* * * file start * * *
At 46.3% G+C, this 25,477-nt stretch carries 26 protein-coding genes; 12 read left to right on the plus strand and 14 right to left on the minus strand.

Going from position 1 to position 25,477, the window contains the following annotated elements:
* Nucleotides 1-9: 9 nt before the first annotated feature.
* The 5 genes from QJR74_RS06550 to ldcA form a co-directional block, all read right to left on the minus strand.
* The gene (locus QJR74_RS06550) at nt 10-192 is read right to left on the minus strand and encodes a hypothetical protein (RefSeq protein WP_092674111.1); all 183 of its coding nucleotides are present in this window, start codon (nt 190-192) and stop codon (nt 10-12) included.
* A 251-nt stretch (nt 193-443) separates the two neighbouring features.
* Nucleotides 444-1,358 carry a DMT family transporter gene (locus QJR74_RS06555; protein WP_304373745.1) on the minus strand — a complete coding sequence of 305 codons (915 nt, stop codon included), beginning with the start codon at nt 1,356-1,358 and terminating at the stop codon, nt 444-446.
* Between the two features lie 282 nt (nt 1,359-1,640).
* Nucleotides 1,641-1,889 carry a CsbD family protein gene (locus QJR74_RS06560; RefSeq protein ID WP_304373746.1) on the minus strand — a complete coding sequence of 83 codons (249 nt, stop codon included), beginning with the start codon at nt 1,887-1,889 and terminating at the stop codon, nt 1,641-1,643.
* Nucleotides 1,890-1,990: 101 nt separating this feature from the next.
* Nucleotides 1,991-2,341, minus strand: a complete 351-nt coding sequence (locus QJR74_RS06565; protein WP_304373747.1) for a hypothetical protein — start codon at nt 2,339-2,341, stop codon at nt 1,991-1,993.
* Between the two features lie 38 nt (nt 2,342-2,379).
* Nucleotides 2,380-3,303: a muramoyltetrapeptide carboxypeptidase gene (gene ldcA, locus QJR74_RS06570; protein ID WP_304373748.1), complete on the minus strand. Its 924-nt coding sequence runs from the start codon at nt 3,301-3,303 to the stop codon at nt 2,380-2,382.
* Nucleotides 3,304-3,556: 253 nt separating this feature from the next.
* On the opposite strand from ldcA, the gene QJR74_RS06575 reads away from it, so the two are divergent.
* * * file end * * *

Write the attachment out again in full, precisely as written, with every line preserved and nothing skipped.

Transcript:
At 46.3% G+C, this 25,477-nt stretch carries 26 protein-coding genes; 12 read left to right on the plus strand and 14 right to left on the minus strand.

Going from position 1 to position 25,477, the window contains the following annotated elements:
* Nucleotides 1-9: 9 nt before the first annotated feature.
* The 5 genes from QJR74_RS06550 to ldcA form a co-directional block, all read right to left on the minus strand.
* The gene (locus QJR74_RS06550) at nt 10-192 is read right to left on the minus strand and encodes a hypothetical protein (RefSeq protein WP_092674111.1); all 183 of its coding nucleotides are present in this window, start codon (nt 190-192) and stop codon (nt 10-12) included.
* A 251-nt stretch (nt 193-443) separates the two neighbouring features.
* Nucleotides 444-1,358 carry a DMT family transporter gene (locus QJR74_RS06555; protein WP_304373745.1) on the minus strand — a complete coding sequence of 305 codons (915 nt, stop codon included), beginning with the start codon at nt 1,356-1,358 and terminating at the stop codon, nt 444-446.
* Between the two features lie 282 nt (nt 1,359-1,640).
* Nucleotides 1,641-1,889 carry a CsbD family protein gene (locus QJR74_RS06560; RefSeq protein ID WP_304373746.1) on the minus strand — a complete coding sequence of 83 codons (249 nt, stop codon included), beginning with the start codon at nt 1,887-1,889 and terminating at the stop codon, nt 1,641-1,643.
* Nucleotides 1,890-1,990: 101 nt separating this feature from the next.
* Nucleotides 1,991-2,341, minus strand: a complete 351-nt coding sequence (locus QJR74_RS06565; protein WP_304373747.1) for a hypothetical protein — start codon at nt 2,339-2,341, stop codon at nt 1,991-1,993.
* Between the two features lie 38 nt (nt 2,342-2,379).
* Nucleotides 2,380-3,303: a muramoyltetrapeptide carboxypeptidase gene (gene ldcA, locus QJR74_RS06570; protein ID WP_304373748.1), complete on the minus strand. Its 924-nt coding sequence runs from the start codon at nt 3,301-3,303 to the stop codon at nt 2,380-2,382.
* Nucleotides 3,304-3,556: 253 nt separating this feature from the next.
* On the opposite strand from ldcA, the gene QJR74_RS06575 reads away from it, so the two are divergent.